Right to privacy: Data shows states using Aadhaar to build profiles of citizens
Privacy concerns remains despite UIDAI claims that the Aadhaar project does not intrude upon the privacy of 1.1 billion Indians whose biometric and demographic information is stored on its servers
Fifteen minutes into a press conference on the landmark Supreme Court judgment guaranteeing privacy of individuals, Union law minister Ravi Shankar Prasad held up his Aadhaar card.
“It does not contain my father’s name, my educational qualifications, a record of my diseases, my income, my religion, my community or any other thing by which I can be identified,” Prasad said. “It works on a fine principle of minimum information, maximum use.”
Yet, a review of government presentations and tender documents suggests that state governments are already using Aadhaar to build citizen databases that can collate all these data in a matter of minutes.
In its judgment, the nine-member bench observed that the government could mine data to ensure resources reached intended beneficiaries, but called for a data protection regime to protect privacy of the individual as well.
The next round of court arguments, lawyers and privacy advocates say, will reveal where this balance lies.
“The judgment is a sign of optimism because Aadhaar hearings will now have a more stringent standard of judicial scrutiny,” said Apar Gupta, a lawyer involved in the Aadhaar case. “By linking privacy to all fundamental rights, this judgment broadens the scope of all these rights.”
The Unique Identification Authority of India (UIDAI) insists the controversial Aadhaar project does not intrude upon the privacy of 1.1 billion Indians whose biometric and demographic information is stored on its servers.
“By design, the technology architecture of UIDAI precludes even the possibility of profiling individuals for tracking their activities,” the authority stated in an affidavit to the Supreme Court in July. The authority said that government agencies “will never have or will not be able to build a 360-degree view of any of its customers or beneficiaries.”
Privacy advocates disagree.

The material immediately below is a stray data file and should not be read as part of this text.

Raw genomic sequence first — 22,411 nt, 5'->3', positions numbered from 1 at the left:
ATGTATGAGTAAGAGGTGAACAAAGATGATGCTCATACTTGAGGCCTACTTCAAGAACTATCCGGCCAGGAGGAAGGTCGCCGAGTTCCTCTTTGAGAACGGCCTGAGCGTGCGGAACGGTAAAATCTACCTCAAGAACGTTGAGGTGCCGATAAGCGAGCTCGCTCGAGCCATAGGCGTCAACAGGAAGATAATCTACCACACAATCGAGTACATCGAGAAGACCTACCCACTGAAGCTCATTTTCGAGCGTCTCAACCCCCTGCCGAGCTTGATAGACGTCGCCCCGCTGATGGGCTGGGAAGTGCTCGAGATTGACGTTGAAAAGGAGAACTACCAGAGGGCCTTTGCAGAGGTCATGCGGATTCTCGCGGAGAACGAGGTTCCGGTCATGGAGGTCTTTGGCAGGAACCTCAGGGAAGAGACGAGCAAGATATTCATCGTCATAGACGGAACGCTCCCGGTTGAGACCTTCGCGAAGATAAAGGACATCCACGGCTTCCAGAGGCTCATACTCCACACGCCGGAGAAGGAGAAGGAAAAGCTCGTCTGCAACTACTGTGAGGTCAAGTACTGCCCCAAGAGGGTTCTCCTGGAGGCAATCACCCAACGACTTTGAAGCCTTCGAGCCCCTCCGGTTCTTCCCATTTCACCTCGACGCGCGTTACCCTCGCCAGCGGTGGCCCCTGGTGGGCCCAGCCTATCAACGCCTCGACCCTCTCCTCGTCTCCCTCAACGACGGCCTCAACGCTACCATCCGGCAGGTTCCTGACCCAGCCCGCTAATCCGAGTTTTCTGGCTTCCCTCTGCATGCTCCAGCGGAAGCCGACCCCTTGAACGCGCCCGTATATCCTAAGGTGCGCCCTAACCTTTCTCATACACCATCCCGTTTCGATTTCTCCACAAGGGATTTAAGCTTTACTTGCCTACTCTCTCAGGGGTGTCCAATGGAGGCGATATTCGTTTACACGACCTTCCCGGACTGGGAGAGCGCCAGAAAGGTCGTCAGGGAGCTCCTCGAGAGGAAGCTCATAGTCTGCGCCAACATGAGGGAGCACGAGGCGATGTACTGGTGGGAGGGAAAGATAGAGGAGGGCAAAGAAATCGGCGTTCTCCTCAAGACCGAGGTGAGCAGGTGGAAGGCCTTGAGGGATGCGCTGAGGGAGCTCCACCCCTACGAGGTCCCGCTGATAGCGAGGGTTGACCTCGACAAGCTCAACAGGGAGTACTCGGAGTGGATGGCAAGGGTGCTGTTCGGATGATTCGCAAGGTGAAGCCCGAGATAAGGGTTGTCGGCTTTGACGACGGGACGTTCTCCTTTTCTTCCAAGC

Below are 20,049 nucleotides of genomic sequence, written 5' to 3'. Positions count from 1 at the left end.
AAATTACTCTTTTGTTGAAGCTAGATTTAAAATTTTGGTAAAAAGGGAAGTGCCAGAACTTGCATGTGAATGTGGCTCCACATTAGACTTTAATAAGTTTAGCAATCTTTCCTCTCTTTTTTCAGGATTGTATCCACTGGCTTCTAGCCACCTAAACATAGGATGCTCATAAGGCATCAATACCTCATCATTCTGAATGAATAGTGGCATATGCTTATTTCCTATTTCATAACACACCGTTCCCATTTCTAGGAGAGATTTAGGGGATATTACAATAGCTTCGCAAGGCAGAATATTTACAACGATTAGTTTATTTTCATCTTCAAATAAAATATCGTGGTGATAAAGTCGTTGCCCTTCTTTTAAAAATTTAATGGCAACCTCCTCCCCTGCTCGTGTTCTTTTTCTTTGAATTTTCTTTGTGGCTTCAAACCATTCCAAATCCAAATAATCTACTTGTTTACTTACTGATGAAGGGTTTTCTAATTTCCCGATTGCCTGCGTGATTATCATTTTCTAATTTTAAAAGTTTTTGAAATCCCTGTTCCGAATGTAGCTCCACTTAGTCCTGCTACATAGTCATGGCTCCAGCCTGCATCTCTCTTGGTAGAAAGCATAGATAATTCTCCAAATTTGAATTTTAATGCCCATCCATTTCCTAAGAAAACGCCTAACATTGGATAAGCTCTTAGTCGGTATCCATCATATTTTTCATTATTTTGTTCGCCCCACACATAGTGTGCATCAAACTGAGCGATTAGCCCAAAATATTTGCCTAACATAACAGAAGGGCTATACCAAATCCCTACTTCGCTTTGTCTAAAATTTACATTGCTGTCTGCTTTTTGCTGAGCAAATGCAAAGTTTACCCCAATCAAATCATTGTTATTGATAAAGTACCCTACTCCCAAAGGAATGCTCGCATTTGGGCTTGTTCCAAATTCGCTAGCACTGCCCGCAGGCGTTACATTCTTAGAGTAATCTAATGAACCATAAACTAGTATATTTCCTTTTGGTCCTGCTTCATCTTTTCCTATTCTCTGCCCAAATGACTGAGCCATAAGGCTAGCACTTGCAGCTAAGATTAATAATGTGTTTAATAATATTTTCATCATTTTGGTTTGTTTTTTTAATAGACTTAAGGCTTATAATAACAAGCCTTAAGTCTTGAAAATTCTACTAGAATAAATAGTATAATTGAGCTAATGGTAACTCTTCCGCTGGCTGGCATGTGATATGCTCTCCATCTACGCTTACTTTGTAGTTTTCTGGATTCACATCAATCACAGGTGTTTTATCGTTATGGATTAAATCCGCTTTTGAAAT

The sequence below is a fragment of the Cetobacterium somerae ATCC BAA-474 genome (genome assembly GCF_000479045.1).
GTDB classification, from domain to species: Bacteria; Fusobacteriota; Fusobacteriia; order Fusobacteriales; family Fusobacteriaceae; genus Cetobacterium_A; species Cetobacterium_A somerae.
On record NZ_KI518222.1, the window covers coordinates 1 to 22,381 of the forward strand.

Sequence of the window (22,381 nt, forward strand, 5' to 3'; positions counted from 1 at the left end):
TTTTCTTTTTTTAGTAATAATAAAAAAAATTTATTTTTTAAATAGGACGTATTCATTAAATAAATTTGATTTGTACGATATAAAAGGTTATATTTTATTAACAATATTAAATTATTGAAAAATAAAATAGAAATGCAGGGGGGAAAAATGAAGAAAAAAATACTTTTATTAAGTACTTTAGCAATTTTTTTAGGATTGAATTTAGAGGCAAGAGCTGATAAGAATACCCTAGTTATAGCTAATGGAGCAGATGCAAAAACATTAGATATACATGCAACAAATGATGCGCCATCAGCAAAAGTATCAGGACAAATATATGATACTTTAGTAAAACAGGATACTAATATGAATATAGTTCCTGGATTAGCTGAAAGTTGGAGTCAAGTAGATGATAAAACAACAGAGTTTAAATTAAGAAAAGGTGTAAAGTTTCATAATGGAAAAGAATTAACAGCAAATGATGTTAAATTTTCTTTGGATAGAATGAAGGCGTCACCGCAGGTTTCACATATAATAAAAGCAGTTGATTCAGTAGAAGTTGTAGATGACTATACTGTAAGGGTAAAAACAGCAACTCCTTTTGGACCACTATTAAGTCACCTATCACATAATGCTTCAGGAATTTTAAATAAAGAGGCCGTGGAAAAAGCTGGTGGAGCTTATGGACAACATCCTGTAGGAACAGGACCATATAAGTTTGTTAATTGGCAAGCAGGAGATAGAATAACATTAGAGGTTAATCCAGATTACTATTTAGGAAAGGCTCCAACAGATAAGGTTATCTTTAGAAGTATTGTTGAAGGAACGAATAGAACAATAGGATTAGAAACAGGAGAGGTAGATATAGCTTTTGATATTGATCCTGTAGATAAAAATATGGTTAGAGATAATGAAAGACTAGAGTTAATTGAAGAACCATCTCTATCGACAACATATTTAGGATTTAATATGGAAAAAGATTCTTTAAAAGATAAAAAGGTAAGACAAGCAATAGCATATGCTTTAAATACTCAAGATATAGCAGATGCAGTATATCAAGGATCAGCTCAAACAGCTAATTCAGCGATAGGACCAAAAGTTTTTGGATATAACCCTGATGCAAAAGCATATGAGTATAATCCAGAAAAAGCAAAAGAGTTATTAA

“If Aadhaar is seeded into every database, it becomes a bridge across discreet data silos, which allows any one with access to this information to re-construct a profile of my life,” said Reetika Khera, associate professor of Economics at the Indian Institute of Technology, Delhi. Creation of such databases has already begun, she added.
For instance, in January last year, the Telangana government floated a tender for an “Integrated Information Hub (IIH) for achieving the objective of 360-degree profiling of persons of interest”.
The IIH, the detailed project tender states, will use advanced data mining algorithms to analyse a list of attributes including Aadhaar numbers “to identity and group the records of a citizen or crime history of a citizen as well as identifying the relationships the person shares with others”.
According to reports, the first trials of the IIH have begun for Hyderabad city, while the government is considering a state-wide rollout of the project.
Neighbour Andhra Pradesh has also built an Aadhaar-enabled digital People’s Hub that uses Aadhaar to integrate information from every government department for “getting a 360-degree view of citizens”. In a presentation at a national workshop on Direct Benefit Transfers on July 22, the IT advisor of AP, J Satyanarayana, described the hub as a “single source of truth on people data”.
In September, Satyanarayana was appointed the UIDAI chairman, a position he still holds.
In December last year, a new agency said, Haryana signed a memorandum of understanding with the Andhra Pradesh government to replicate the People’s Hub, suggesting that such databases are only likely to proliferate.